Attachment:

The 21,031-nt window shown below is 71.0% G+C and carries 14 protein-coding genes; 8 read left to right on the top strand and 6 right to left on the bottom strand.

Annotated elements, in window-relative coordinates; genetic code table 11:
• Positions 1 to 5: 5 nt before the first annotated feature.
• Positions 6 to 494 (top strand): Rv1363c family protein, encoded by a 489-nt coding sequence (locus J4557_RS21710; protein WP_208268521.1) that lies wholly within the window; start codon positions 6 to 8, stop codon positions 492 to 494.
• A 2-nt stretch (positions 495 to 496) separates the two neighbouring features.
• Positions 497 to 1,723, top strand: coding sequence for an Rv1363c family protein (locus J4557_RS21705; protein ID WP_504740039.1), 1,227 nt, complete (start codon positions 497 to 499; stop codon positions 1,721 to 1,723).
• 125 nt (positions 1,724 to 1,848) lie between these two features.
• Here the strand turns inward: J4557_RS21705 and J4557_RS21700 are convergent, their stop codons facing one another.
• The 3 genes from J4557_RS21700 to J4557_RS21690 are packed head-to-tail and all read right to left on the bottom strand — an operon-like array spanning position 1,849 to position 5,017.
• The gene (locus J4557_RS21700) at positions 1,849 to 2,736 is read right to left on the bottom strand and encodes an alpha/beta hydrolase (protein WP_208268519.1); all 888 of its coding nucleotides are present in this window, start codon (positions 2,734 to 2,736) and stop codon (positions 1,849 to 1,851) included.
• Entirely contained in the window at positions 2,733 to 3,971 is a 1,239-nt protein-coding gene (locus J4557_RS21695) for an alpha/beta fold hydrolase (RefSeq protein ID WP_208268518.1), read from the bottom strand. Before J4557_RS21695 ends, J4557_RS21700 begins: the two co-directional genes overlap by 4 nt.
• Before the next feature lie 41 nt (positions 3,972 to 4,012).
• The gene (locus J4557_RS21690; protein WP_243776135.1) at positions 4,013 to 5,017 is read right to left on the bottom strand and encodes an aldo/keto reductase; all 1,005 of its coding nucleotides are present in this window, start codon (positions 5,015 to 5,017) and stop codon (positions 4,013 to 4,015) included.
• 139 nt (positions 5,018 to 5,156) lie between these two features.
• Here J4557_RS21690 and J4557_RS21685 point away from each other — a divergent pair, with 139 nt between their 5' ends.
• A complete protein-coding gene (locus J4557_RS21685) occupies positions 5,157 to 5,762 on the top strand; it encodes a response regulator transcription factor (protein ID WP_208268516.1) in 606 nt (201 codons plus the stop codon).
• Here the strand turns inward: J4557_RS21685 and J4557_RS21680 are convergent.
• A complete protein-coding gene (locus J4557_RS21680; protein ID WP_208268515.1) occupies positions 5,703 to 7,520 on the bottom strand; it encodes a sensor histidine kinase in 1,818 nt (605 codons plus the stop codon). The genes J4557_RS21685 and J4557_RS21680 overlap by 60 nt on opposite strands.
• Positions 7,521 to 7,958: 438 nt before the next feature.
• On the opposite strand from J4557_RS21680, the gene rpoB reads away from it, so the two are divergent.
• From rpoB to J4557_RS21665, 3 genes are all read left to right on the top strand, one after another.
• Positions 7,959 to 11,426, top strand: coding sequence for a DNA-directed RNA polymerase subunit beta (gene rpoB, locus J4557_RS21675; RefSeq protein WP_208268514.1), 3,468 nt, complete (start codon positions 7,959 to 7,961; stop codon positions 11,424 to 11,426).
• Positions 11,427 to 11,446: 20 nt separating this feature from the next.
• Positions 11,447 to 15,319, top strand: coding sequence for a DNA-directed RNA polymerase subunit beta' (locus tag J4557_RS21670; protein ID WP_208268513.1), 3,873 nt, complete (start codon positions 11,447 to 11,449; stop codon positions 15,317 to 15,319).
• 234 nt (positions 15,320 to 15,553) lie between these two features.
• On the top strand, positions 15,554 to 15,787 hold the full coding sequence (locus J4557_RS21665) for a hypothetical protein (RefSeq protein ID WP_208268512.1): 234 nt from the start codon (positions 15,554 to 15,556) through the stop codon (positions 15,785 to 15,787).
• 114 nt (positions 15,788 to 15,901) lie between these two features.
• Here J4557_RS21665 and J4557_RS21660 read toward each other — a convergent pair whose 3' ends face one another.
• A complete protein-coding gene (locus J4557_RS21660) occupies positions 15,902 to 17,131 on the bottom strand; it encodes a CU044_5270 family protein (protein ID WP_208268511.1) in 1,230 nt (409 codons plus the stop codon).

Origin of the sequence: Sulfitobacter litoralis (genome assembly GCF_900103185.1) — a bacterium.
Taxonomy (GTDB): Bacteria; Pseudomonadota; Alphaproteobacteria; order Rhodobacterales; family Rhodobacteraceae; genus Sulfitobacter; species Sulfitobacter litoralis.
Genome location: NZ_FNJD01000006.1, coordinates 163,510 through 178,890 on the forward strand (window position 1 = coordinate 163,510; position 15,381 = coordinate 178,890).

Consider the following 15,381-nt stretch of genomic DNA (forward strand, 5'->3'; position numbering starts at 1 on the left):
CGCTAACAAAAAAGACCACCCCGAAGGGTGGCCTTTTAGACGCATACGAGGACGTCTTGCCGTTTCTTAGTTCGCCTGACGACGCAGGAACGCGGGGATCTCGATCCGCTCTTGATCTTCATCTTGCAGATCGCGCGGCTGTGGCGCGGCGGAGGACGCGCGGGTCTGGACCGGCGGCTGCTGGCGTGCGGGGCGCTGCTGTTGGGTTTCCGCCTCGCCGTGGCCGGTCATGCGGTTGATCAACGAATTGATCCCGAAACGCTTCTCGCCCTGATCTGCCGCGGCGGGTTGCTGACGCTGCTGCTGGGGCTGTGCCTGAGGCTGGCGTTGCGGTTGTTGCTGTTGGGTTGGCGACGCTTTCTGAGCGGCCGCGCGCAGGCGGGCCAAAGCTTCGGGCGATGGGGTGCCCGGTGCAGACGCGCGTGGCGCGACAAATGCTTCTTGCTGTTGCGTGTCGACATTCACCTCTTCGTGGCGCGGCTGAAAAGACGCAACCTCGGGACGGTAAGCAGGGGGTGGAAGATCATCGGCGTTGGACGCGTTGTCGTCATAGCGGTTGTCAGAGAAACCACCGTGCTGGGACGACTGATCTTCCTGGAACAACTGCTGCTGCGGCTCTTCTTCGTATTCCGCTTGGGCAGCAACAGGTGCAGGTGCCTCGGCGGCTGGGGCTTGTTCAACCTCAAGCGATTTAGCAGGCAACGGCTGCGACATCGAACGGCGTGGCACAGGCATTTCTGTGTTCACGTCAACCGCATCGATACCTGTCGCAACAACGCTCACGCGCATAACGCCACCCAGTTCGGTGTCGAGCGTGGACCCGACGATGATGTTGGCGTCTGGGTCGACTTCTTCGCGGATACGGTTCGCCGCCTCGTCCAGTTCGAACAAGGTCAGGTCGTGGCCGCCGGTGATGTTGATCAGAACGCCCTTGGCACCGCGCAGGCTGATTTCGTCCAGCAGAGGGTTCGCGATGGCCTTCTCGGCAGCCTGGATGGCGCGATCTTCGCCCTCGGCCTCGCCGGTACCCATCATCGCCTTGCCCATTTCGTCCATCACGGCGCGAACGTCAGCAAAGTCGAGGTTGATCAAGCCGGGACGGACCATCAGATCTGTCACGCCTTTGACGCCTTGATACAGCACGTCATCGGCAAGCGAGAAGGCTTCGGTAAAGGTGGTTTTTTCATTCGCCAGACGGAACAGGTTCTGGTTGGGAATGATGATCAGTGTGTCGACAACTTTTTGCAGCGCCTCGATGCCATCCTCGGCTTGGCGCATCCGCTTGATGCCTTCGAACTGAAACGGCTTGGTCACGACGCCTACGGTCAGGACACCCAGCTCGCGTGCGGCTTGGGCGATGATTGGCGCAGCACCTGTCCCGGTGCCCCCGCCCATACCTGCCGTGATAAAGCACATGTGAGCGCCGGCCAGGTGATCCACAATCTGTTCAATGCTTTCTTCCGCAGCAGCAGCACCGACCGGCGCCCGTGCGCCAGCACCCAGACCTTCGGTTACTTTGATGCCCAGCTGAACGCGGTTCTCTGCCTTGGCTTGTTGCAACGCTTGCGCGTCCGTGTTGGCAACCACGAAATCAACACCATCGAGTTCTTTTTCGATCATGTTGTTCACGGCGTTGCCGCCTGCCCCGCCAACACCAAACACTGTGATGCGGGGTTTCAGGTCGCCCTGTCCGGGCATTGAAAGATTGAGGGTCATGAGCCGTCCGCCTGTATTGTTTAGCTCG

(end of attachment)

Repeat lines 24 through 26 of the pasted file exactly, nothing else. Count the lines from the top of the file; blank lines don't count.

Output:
• Positions 11,447 to 15,319, top strand: coding sequence for a DNA-directed RNA polymerase subunit beta' (locus tag J4557_RS21670; protein ID WP_208268513.1), 3,873 nt, complete (start codon positions 11,447 to 11,449; stop codon positions 15,317 to 15,319).
• 234 nt (positions 15,320 to 15,553) lie between these two features.
• On the top strand, positions 15,554 to 15,787 hold the full coding sequence (locus J4557_RS21665) for a hypothetical protein (RefSeq protein ID WP_208268512.1): 234 nt from the start codon (positions 15,554 to 15,556) through the stop codon (positions 15,785 to 15,787).